Change of Control

An acquisition or change of control (“AOC”) triggers a number of tax related events.  In order to determine whether there has been a change of control, we have to understand “control” for tax purposes.

Concept of Control:

Section 256 covers the association rules and determines whether one corporation is associated with another.  In order to see if corporations are associated you must also be able to determine control.  Control in this section includes both types of control:  de facto control as outlined in subsection 256(5.1) and de jure control which has been defined by case law. 

De Jure control test was established in a 1964 court case (Buckerfield’s) and then more recently in 1983 (Duha Printers) where the court laid out specific criteria. In addition to working through who owns the shares and controls the votes and ability to wind up corporation, indirect control must also be considered.  Indirect control may arise when there is one large shareholder with the remaining ownership being split amongst a great number of shareholders.  There may also be special provisions to include, as in giving one shareholder additional vote casting powers or veto powers.

De Facto control is de jure control plus the ability to control by influence over the corporation.  This must be assessed on a situation basis as it can take many forms.  It is even possible to have de facto control even without owning any shares of the corporation.  A fairly comprehensive list (but certainly not exhaustive) is available .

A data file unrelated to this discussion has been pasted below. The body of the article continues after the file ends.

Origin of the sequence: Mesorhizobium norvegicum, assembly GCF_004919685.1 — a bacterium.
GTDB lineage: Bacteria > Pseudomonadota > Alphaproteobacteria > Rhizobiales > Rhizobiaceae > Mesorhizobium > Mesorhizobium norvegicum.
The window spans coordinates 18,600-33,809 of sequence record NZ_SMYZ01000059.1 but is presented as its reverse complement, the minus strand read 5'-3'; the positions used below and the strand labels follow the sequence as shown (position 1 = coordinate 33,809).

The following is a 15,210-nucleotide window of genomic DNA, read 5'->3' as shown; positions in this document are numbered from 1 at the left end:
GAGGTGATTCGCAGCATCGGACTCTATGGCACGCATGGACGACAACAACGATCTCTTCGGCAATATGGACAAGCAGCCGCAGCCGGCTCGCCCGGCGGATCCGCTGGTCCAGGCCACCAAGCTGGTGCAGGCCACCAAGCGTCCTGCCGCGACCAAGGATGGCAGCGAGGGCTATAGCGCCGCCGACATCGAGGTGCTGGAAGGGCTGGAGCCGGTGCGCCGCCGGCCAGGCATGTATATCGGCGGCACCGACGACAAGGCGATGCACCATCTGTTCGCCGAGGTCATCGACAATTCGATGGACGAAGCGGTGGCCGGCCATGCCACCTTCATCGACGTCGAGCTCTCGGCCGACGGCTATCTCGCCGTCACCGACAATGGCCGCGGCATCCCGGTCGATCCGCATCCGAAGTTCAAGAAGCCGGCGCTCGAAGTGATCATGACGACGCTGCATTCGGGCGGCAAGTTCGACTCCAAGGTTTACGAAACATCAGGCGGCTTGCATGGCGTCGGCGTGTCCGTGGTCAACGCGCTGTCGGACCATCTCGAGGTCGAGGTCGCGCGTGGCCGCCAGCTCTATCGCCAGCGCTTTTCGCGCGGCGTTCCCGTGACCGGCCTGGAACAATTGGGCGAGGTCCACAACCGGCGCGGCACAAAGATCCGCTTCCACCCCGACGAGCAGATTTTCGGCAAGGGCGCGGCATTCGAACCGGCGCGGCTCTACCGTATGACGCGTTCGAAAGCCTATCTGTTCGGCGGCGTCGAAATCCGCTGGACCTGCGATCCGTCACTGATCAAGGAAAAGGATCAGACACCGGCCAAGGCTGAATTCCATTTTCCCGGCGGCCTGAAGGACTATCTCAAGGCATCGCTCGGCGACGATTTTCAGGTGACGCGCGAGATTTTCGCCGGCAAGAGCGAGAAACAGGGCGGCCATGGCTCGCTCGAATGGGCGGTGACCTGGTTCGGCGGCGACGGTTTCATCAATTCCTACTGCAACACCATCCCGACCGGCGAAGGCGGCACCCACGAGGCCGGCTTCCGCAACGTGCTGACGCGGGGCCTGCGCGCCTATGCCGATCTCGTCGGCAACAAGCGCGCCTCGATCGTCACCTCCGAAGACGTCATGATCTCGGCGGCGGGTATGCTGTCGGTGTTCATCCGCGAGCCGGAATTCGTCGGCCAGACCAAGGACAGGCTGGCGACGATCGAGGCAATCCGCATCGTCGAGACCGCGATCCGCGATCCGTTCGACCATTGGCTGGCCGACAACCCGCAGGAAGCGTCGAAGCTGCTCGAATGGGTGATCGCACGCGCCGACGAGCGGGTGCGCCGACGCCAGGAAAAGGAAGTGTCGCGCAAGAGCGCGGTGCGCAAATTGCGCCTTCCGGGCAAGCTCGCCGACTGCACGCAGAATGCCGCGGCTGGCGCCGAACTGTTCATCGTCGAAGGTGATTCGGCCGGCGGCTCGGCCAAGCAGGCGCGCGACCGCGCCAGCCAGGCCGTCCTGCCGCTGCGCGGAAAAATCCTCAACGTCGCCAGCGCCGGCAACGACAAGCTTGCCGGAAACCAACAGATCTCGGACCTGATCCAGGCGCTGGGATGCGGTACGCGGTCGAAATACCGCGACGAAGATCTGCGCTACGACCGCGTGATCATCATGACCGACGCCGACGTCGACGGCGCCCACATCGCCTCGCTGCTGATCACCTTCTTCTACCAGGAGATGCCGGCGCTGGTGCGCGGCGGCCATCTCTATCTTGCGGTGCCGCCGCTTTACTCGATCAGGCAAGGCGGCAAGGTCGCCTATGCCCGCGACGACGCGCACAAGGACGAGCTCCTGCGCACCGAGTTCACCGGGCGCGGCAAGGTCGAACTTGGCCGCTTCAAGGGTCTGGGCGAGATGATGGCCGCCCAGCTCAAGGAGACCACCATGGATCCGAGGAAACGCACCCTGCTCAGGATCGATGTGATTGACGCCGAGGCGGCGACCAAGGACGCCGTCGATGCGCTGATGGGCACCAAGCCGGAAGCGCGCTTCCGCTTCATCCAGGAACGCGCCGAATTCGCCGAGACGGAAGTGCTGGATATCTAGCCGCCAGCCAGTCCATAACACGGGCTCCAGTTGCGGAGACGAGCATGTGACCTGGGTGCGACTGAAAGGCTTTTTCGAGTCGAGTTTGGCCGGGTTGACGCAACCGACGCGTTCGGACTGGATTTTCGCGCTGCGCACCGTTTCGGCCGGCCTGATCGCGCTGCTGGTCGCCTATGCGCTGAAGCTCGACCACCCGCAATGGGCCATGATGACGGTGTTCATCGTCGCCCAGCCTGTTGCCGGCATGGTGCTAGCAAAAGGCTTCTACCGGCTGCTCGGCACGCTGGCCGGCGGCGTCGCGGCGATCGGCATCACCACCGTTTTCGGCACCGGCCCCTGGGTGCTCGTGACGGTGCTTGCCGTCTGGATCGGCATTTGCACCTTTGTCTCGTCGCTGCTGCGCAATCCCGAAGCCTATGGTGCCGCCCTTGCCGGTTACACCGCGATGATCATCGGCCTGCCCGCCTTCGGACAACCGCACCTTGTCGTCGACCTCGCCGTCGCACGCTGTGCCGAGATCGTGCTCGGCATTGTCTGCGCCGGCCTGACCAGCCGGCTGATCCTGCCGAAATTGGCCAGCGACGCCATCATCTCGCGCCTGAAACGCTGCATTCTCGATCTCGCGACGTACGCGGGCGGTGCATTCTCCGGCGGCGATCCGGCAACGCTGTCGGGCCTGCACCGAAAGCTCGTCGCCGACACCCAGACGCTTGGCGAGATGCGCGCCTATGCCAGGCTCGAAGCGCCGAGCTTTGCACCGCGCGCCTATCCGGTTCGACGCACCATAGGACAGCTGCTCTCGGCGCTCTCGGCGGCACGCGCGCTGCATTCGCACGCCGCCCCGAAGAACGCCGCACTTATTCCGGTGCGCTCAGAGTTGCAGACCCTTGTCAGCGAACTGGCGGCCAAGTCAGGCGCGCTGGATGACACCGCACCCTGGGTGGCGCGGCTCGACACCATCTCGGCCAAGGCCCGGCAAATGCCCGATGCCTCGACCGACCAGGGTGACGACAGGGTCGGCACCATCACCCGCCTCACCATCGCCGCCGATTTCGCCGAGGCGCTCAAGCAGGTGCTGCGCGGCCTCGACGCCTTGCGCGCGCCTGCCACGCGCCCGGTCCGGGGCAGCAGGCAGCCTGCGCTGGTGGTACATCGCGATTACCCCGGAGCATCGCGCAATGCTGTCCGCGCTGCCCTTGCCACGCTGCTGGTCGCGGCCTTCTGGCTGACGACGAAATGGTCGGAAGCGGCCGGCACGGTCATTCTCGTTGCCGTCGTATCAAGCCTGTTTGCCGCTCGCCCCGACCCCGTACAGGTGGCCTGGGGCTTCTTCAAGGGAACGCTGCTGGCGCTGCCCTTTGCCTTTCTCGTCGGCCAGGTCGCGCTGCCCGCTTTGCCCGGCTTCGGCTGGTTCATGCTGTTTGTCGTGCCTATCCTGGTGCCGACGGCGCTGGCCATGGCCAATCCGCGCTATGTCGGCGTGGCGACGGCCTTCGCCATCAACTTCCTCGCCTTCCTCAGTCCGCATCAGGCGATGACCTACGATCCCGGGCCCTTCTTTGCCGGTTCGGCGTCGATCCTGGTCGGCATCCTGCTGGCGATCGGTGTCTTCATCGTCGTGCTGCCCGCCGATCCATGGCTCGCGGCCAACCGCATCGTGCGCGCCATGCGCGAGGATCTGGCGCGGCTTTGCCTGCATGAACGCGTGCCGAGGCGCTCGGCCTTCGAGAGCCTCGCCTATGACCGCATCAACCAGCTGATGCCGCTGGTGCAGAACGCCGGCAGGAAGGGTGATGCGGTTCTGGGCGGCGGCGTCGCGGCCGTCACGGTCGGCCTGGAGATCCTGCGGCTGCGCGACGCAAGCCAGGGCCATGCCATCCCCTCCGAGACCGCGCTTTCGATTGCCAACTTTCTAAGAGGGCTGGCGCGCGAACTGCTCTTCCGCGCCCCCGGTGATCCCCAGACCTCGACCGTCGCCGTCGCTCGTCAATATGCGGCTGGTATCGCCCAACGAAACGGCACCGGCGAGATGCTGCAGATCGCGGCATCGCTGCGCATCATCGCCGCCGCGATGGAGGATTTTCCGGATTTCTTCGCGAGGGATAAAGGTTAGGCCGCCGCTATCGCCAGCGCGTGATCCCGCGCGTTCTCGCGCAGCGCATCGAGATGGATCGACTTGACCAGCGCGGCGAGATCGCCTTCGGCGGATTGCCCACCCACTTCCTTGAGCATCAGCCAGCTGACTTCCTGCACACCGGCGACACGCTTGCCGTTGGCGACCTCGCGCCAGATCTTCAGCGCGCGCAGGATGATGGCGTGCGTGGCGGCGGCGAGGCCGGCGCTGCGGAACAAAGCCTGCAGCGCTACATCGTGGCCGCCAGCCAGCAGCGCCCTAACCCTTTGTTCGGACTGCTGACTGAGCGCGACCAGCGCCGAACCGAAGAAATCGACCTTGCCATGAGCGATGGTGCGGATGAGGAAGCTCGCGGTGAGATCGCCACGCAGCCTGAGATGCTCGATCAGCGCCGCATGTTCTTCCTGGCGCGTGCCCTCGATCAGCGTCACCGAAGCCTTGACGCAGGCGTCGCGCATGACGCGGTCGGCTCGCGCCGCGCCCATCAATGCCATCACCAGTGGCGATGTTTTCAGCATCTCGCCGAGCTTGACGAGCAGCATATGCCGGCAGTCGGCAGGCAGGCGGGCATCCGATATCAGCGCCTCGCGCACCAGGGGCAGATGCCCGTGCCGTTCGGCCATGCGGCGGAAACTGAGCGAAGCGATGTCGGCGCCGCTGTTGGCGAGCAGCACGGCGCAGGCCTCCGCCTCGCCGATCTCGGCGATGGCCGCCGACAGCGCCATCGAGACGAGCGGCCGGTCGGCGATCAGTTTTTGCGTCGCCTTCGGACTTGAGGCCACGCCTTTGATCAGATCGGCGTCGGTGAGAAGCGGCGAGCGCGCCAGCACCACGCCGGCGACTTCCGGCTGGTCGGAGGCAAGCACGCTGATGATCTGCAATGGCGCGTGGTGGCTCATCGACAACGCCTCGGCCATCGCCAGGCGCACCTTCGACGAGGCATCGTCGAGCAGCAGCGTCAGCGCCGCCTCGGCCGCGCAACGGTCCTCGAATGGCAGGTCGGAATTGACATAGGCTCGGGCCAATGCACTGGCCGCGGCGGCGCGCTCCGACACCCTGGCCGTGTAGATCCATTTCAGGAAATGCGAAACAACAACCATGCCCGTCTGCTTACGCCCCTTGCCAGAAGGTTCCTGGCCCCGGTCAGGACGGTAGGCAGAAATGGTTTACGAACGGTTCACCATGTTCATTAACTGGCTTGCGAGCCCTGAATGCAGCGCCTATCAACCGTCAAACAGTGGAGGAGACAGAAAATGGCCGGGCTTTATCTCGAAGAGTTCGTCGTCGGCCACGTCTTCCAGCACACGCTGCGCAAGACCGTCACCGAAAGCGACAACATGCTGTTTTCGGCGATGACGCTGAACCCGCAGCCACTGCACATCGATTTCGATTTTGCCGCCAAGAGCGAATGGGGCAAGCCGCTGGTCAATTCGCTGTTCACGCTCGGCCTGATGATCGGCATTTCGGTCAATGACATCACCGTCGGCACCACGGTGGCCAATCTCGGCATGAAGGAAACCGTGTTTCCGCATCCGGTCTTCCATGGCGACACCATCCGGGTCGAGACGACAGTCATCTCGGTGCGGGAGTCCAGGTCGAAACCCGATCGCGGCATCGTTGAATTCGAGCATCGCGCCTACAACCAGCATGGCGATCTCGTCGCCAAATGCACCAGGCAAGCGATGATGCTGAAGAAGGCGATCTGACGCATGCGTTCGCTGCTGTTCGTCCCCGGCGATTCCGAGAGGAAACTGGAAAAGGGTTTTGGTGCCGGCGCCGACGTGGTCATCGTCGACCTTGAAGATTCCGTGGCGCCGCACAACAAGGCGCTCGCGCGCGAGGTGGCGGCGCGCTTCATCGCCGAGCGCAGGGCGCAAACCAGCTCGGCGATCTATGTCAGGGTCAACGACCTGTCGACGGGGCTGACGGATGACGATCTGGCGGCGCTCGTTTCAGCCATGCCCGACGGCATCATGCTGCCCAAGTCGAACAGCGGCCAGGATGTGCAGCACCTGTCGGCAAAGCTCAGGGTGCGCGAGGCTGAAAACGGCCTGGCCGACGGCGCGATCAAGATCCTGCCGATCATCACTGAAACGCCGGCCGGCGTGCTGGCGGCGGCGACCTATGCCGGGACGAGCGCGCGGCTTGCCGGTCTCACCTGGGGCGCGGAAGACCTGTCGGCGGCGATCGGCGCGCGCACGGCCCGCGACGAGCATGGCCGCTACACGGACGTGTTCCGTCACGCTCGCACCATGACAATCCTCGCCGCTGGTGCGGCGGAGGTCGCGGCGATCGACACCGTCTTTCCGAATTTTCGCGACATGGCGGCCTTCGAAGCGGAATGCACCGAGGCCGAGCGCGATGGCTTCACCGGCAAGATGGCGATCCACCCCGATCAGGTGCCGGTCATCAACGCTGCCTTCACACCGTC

Acquisition of control:

An acquisition of control is deemed to occur at the beginning of the day 12:01 am unless the corporation elects under subsection 256(9).   If the election is made, the time the control is changed will follow commercial law principles.

When there has been an acquisition of control several tax events get triggered, most notably the requirement to file a stub period tax return with its correspondingly shorter tax year end.  On a change of control, capital losses are not available after the acquisition date.  Non-capital losses can be applied going forward against the “same or similar business” as continued by the corporation after the acquisition.  Post acquisition of control non-capital losses may also be carried back but again only against a “same or similar business”.

If the corporation ceases to be a CCPC on the acquisition, further rules apply under paragraph 249(3.1).  The impacts to consider are the GRIP/LRIP calculation immediately before acquisition (deemed year end) may block payment of eligible dividends until the LRIP is cleared out.

Cost of acquisition:

The costs of an acquisition or reorganization generally fall into one of three buckets as shown below:

Deductible against incomeClass 14.1Add to ACB
Costs of shareholder circular prepared  outlining directors’ position and is required by securities regulationCosts related to establishing a plan to achieve tax efficient results for transactionCosts related to implementing an expansion of the business
Success fees paid to advisorsCosts incurred for an expansion plan not assignable to specific assetsInvestment banking fee paid to issue shares
Costs of defending hostile takeover bidsCosts for broken deals may be included if acquirer can show that it would have absorbed the target into its existing and similar businessCosts related to putting a defence against take over in place
ico Did you know?
“Danegeld” was a medieval English land tax originally raised to pay off raiding Danes!

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